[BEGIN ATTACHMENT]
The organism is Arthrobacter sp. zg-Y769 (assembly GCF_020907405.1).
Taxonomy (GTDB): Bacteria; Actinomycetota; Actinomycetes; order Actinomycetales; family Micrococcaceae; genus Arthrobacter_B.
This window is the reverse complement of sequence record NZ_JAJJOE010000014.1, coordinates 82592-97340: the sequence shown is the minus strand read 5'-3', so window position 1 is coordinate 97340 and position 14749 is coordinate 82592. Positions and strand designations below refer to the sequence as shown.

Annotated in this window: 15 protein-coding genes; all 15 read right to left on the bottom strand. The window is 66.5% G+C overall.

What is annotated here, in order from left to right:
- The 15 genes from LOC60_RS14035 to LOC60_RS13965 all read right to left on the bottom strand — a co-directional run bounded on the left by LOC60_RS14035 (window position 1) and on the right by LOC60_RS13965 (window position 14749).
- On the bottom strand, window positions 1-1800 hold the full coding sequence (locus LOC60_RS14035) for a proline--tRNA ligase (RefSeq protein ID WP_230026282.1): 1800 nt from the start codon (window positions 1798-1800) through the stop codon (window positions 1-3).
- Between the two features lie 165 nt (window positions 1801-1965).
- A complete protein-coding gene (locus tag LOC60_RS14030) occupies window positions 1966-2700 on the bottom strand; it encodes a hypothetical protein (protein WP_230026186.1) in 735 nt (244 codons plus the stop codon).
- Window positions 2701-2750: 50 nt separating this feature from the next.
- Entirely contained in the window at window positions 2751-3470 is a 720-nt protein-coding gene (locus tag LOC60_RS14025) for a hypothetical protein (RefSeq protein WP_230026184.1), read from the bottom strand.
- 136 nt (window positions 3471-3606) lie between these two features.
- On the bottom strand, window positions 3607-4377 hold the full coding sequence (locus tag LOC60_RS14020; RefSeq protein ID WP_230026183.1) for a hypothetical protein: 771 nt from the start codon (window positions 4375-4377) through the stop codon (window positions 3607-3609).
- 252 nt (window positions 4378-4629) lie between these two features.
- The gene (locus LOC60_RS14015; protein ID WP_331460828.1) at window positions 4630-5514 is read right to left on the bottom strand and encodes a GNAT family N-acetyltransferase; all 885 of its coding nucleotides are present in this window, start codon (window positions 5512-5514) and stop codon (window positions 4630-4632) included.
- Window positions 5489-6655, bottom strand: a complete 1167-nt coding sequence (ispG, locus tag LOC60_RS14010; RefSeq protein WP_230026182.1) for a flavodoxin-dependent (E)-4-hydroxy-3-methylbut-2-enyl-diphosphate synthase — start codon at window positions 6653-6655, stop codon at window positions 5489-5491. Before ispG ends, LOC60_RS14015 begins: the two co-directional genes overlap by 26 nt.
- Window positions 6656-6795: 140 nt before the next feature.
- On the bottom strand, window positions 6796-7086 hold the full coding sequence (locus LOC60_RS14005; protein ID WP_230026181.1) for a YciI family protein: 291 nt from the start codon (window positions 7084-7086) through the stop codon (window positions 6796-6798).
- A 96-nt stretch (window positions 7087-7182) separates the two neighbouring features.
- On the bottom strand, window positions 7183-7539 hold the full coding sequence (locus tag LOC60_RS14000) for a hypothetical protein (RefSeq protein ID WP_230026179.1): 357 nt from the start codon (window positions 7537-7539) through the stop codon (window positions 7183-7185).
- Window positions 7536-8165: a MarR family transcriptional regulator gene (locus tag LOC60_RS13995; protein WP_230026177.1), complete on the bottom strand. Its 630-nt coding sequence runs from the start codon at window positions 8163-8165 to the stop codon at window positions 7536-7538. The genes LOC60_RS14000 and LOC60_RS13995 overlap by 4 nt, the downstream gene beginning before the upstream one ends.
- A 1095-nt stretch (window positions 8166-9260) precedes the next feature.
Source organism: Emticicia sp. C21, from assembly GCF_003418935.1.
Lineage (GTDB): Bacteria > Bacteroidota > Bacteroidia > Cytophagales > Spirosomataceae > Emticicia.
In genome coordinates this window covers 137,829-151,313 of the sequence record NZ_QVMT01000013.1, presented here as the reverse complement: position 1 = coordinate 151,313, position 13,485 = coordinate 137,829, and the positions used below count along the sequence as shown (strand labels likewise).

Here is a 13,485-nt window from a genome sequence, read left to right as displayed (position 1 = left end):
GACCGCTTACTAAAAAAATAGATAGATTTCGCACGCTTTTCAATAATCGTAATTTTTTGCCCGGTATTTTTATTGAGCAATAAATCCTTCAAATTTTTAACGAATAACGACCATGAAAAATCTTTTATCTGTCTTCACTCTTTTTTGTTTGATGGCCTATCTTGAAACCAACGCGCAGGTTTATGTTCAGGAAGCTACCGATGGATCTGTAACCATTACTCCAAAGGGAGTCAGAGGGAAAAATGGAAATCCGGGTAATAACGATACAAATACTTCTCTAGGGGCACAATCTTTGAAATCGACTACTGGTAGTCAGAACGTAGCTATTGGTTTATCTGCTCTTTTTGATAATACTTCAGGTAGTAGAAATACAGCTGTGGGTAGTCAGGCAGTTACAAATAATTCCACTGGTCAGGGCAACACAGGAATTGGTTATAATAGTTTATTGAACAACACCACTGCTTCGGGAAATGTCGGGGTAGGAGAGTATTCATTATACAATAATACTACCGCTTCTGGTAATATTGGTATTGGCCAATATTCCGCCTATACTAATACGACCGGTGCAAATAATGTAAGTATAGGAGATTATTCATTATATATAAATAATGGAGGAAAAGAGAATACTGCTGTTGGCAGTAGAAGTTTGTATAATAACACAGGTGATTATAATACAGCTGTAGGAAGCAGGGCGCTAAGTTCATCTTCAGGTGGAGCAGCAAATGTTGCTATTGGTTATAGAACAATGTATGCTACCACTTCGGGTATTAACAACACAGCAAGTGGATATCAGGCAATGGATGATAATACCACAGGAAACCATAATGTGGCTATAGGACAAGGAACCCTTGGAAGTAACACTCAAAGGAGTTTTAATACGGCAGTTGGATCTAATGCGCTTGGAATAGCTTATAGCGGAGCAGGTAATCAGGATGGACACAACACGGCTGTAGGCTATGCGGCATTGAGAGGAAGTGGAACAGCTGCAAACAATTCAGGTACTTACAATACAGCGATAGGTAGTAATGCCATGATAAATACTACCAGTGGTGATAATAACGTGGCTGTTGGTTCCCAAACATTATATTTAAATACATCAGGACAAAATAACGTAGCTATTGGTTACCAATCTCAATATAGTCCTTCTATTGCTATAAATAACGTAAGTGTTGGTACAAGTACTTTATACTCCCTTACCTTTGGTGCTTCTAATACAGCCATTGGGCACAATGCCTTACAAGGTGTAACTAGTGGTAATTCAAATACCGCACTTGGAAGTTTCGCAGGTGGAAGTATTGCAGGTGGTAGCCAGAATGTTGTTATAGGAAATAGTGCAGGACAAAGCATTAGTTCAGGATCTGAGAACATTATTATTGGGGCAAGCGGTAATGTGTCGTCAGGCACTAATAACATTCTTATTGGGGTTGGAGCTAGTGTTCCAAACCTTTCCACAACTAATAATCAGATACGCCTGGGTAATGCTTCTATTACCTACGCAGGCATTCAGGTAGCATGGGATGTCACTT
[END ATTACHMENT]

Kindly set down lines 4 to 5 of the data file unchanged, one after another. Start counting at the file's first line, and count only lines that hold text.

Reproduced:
Annotated in this window: 15 protein-coding genes; all 15 read right to left on the bottom strand. The window is 66.5% G+C overall.

What is annotated here, in order from left to right: